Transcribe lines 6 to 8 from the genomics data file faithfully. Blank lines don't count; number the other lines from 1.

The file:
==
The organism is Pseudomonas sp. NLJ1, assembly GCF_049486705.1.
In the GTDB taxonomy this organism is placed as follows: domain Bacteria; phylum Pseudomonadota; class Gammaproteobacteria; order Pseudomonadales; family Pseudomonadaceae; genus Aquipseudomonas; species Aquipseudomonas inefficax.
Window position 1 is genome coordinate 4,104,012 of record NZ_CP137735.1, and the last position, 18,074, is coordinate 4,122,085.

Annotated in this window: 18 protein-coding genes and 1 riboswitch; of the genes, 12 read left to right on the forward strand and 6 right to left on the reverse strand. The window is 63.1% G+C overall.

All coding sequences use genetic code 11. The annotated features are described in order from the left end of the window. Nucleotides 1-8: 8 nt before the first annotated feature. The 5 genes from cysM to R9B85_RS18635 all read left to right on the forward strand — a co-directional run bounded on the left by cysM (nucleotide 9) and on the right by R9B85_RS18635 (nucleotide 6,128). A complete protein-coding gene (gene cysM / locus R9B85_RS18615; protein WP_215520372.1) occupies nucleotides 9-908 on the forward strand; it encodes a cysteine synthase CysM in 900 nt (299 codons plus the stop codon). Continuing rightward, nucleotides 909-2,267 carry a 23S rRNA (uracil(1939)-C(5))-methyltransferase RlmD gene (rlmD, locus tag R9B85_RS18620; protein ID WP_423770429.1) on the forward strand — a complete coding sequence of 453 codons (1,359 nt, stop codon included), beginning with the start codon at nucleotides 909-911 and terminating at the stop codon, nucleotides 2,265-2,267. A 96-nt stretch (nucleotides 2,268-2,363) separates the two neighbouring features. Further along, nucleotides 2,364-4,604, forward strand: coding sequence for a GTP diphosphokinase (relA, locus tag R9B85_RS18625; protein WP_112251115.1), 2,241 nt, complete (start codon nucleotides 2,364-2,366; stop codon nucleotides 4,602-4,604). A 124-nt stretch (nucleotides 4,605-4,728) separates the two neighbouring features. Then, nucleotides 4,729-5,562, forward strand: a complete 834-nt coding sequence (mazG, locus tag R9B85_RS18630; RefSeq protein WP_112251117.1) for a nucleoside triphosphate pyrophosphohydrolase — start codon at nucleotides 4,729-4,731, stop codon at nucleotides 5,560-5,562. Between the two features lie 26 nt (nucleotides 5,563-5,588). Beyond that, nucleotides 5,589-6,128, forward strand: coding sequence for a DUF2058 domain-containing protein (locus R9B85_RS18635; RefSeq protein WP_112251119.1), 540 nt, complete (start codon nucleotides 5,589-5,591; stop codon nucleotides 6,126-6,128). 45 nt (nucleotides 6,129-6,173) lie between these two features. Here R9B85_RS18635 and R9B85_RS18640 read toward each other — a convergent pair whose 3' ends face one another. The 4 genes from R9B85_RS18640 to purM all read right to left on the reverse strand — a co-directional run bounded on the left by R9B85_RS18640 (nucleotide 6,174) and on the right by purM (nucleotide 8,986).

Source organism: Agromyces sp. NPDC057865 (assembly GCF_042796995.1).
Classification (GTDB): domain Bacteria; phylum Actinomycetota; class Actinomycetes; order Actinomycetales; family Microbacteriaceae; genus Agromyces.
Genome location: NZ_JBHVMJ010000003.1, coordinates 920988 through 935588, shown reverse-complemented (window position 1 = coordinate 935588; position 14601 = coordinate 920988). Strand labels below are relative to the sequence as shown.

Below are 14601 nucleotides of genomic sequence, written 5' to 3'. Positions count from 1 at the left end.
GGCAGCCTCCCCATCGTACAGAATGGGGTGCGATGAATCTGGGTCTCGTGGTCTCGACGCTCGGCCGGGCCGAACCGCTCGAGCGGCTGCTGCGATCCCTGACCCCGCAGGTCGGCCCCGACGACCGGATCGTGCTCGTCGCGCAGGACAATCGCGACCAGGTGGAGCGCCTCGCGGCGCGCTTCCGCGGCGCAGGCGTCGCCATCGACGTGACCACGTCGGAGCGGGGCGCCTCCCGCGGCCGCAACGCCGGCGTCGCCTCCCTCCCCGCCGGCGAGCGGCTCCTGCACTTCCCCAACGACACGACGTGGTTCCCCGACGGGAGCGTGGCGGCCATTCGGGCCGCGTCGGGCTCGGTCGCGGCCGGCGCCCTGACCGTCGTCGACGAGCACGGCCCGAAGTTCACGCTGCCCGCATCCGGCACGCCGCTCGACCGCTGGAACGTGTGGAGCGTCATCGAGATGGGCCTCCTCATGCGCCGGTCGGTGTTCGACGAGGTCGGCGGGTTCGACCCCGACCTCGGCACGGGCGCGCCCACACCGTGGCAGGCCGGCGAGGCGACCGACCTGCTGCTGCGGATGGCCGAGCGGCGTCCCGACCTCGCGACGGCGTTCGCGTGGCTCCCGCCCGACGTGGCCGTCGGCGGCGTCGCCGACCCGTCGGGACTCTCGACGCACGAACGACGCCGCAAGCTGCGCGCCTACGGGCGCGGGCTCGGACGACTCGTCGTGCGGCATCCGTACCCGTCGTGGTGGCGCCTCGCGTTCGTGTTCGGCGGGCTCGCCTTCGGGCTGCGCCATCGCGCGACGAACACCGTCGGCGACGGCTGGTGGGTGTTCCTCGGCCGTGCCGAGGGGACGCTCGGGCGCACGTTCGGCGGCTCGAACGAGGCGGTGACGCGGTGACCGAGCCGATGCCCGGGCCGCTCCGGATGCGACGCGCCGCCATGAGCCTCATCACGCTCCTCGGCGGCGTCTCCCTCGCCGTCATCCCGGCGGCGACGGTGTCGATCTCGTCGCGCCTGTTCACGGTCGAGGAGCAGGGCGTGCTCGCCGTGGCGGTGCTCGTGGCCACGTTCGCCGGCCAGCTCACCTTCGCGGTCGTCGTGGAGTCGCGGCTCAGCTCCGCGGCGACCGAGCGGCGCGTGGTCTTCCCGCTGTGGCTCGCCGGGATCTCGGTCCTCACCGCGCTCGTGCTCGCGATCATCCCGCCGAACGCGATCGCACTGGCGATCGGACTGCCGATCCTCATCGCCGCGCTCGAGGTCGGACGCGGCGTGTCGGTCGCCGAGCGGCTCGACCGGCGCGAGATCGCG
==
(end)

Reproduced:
Source organism: Agromyces sp. NPDC057865 (assembly GCF_042796995.1).
Classification (GTDB): domain Bacteria; phylum Actinomycetota; class Actinomycetes; order Actinomycetales; family Microbacteriaceae; genus Agromyces.
Genome location: NZ_JBHVMJ010000003.1, coordinates 920988 through 935588, shown reverse-complemented (window position 1 = coordinate 935588; position 14601 = coordinate 920988). Strand labels below are relative to the sequence as shown.